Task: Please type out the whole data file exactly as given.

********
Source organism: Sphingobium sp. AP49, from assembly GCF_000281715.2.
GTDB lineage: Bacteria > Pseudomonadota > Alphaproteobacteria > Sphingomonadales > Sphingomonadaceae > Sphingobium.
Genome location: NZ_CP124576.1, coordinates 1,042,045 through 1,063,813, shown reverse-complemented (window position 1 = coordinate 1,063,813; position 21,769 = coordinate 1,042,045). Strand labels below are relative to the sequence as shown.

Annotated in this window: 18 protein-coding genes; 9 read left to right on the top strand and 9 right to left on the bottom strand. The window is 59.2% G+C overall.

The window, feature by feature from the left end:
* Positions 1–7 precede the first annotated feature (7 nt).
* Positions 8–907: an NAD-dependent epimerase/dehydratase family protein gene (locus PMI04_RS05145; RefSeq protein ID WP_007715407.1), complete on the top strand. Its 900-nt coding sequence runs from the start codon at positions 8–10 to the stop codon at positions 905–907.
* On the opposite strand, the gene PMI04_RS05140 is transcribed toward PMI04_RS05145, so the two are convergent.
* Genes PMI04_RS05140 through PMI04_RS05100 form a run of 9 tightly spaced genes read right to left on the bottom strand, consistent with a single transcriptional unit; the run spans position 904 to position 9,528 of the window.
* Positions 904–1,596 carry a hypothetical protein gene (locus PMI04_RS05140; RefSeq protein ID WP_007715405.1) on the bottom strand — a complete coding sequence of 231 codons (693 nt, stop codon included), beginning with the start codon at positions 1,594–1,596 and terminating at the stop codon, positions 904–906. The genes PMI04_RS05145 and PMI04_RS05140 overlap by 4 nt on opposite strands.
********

Source organism: Sphingobium sp. AP49, from assembly GCF_000281715.2.
GTDB lineage: Bacteria > Pseudomonadota > Alphaproteobacteria > Sphingomonadales > Sphingomonadaceae > Sphingobium.
Genome location: NZ_CP124576.1, coordinates 1,042,045 through 1,063,813, shown reverse-complemented (window position 1 = coordinate 1,063,813; position 21,769 = coordinate 1,042,045). Strand labels below are relative to the sequence as shown.

Annotated in this window: 18 protein-coding genes; 9 read left to right on the top strand and 9 right to left on the bottom strand. The window is 59.2% G+C overall.

The window, feature by feature from the left end:
* Positions 1–7 precede the first annotated feature (7 nt).
* Positions 8–907: an NAD-dependent epimerase/dehydratase family protein gene (locus PMI04_RS05145; RefSeq protein ID WP_007715407.1), complete on the top strand. Its 900-nt coding sequence runs from the start codon at positions 8–10 to the stop codon at positions 905–907.
* On the opposite strand, the gene PMI04_RS05140 is transcribed toward PMI04_RS05145, so the two are convergent.
* Genes PMI04_RS05140 through PMI04_RS05100 form a run of 9 tightly spaced genes read right to left on the bottom strand, consistent with a single transcriptional unit; the run spans position 904 to position 9,528 of the window.
* Positions 904–1,596 carry a hypothetical protein gene (locus PMI04_RS05140; RefSeq protein ID WP_007715405.1) on the bottom strand — a complete coding sequence of 231 codons (693 nt, stop codon included), beginning with the start codon at positions 1,594–1,596 and terminating at the stop codon, positions 904–906. The genes PMI04_RS05145 and PMI04_RS05140 overlap by 4 nt on opposite strands.